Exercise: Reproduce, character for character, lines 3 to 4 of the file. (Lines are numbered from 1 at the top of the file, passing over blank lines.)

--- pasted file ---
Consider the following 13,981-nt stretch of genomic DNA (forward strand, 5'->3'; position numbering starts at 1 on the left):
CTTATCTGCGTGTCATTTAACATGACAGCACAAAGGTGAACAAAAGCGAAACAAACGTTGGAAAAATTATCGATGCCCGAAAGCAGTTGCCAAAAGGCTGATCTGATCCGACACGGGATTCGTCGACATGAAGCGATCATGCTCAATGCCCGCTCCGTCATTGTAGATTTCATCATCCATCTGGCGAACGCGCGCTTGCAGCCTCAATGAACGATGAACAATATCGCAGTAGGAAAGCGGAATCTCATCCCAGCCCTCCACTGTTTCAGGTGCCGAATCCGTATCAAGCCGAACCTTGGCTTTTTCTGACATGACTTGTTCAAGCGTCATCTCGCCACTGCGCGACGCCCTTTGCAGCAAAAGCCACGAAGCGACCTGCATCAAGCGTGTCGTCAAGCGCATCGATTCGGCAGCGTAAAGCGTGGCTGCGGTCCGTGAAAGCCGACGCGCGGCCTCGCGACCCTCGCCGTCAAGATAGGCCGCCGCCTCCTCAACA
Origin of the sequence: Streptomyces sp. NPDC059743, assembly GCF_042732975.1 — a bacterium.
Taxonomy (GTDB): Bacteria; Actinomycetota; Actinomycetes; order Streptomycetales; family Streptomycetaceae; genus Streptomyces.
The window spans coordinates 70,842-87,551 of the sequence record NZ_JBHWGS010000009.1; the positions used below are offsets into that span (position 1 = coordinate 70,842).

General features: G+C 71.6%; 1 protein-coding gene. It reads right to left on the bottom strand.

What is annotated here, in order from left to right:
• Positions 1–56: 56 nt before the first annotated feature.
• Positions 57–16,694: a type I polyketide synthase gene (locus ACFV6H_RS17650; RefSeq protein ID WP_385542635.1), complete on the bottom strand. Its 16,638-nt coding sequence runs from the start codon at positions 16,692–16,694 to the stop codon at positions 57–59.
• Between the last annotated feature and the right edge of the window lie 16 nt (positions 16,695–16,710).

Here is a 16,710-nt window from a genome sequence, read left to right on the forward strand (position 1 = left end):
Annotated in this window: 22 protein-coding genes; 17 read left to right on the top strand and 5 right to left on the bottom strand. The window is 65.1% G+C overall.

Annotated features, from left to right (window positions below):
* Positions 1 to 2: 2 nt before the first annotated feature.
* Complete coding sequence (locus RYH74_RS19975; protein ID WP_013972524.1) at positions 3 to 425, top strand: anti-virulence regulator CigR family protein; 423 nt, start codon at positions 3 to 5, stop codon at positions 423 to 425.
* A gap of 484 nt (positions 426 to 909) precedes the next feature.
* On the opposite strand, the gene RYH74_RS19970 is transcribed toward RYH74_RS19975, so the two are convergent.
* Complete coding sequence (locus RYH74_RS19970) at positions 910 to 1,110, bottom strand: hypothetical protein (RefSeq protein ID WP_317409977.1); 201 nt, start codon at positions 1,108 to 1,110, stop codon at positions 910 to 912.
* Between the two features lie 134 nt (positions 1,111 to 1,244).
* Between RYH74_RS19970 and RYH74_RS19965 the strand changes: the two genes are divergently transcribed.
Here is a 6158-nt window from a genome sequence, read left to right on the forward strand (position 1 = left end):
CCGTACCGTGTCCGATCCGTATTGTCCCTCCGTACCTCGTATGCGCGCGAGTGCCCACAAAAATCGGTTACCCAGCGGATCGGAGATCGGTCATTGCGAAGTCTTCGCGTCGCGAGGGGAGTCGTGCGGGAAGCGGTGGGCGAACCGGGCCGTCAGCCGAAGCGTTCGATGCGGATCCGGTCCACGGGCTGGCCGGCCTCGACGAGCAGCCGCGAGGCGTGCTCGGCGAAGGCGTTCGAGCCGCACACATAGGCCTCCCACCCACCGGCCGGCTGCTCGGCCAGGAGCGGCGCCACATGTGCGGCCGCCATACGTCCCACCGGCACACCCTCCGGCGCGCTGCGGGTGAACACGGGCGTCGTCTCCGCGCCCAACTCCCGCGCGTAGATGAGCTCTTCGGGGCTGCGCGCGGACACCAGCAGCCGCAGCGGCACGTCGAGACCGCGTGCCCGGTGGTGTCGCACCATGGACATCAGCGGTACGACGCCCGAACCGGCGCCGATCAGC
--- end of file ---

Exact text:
Origin of the sequence: Streptomyces sp. NPDC059743, assembly GCF_042732975.1 — a bacterium.
Taxonomy (GTDB): Bacteria; Actinomycetota; Actinomycetes; order Streptomycetales; family Streptomycetaceae; genus Streptomyces.